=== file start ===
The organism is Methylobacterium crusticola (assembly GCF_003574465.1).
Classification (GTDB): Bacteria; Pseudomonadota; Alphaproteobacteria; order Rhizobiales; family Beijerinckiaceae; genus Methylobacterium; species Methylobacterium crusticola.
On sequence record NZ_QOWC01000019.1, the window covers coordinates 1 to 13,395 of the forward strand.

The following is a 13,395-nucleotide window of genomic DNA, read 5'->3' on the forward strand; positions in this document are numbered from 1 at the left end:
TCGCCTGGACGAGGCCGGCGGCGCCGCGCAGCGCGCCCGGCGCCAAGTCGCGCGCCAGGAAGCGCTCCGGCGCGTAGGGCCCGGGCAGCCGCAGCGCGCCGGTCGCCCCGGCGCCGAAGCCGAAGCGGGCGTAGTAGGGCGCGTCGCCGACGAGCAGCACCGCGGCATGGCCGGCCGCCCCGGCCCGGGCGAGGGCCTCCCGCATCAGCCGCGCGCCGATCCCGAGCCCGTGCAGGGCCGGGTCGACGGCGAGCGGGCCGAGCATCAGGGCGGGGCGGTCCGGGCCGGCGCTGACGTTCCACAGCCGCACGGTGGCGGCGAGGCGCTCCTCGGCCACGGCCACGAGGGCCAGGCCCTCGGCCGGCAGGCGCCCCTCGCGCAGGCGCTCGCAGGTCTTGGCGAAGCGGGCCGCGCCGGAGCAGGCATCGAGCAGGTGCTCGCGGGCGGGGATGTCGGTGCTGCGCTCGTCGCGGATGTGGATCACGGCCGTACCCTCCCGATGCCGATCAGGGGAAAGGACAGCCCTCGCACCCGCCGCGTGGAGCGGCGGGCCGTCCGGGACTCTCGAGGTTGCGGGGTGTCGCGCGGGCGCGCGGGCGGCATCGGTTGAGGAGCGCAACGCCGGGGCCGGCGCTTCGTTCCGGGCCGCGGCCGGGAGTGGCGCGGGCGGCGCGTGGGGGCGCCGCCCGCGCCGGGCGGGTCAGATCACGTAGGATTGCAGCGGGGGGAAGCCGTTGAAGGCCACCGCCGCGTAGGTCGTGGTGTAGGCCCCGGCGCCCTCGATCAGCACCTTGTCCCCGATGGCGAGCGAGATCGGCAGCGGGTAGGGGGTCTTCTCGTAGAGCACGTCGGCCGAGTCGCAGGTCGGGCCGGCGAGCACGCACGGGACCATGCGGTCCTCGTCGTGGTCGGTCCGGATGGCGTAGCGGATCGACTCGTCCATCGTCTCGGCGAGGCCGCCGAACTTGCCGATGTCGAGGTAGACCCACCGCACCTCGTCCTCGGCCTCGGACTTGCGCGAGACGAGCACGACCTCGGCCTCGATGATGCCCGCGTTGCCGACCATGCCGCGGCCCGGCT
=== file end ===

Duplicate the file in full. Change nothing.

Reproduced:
The organism is Methylobacterium crusticola (assembly GCF_003574465.1).
Classification (GTDB): Bacteria; Pseudomonadota; Alphaproteobacteria; order Rhizobiales; family Beijerinckiaceae; genus Methylobacterium; species Methylobacterium crusticola.
On sequence record NZ_QOWC01000019.1, the window covers coordinates 1 to 13,395 of the forward strand.

The following is a 13,395-nucleotide window of genomic DNA, read 5'->3' on the forward strand; positions in this document are numbered from 1 at the left end:
TCGCCTGGACGAGGCCGGCGGCGCCGCGCAGCGCGCCCGGCGCCAAGTCGCGCGCCAGGAAGCGCTCCGGCGCGTAGGGCCCGGGCAGCCGCAGCGCGCCGGTCGCCCCGGCGCCGAAGCCGAAGCGGGCGTAGTAGGGCGCGTCGCCGACGAGCAGCACCGCGGCATGGCCGGCCGCCCCGGCCCGGGCGAGGGCCTCCCGCATCAGCCGCGCGCCGATCCCGAGCCCGTGCAGGGCCGGGTCGACGGCGAGCGGGCCGAGCATCAGGGCGGGGCGGTCCGGGCCGGCGCTGACGTTCCACAGCCGCACGGTGGCGGCGAGGCGCTCCTCGGCCACGGCCACGAGGGCCAGGCCCTCGGCCGGCAGGCGCCCCTCGCGCAGGCGCTCGCAGGTCTTGGCGAAGCGGGCCGCGCCGGAGCAGGCATCGAGCAGGTGCTCGCGGGCGGGGATGTCGGTGCTGCGCTCGTCGCGGATGTGGATCACGGCCGTACCCTCCCGATGCCGATCAGGGGAAAGGACAGCCCTCGCACCCGCCGCGTGGAGCGGCGGGCCGTCCGGGACTCTCGAGGTTGCGGGGTGTCGCGCGGGCGCGCGGGCGGCATCGGTTGAGGAGCGCAACGCCGGGGCCGGCGCTTCGTTCCGGGCCGCGGCCGGGAGTGGCGCGGGCGGCGCGTGGGGGCGCCGCCCGCGCCGGGCGGGTCAGATCACGTAGGATTGCAGCGGGGGGAAGCCGTTGAAGGCCACCGCCGCGTAGGTCGTGGTGTAGGCCCCGGCGCCCTCGATCAGCACCTTGTCCCCGATGGCGAGCGAGATCGGCAGCGGGTAGGGGGTCTTCTCGTAGAGCACGTCGGCCGAGTCGCAGGTCGGGCCGGCGAGCACGCACGGGACCATGCGGTCCTCGTCGTGGTCGGTCCGGATGGCGTAGCGGATCGACTCGTCCATCGTCTCGGCGAGGCCGCCGAACTTGCCGATGTCGAGGTAGACCCACCGCACCTCGTCCTCGGCCTCGGACTTGCGCGAGACGAGCACGACCTCGGCCTCGATGATGCCCGCGTTGCCGACCATGCCGCGGCCCGGCT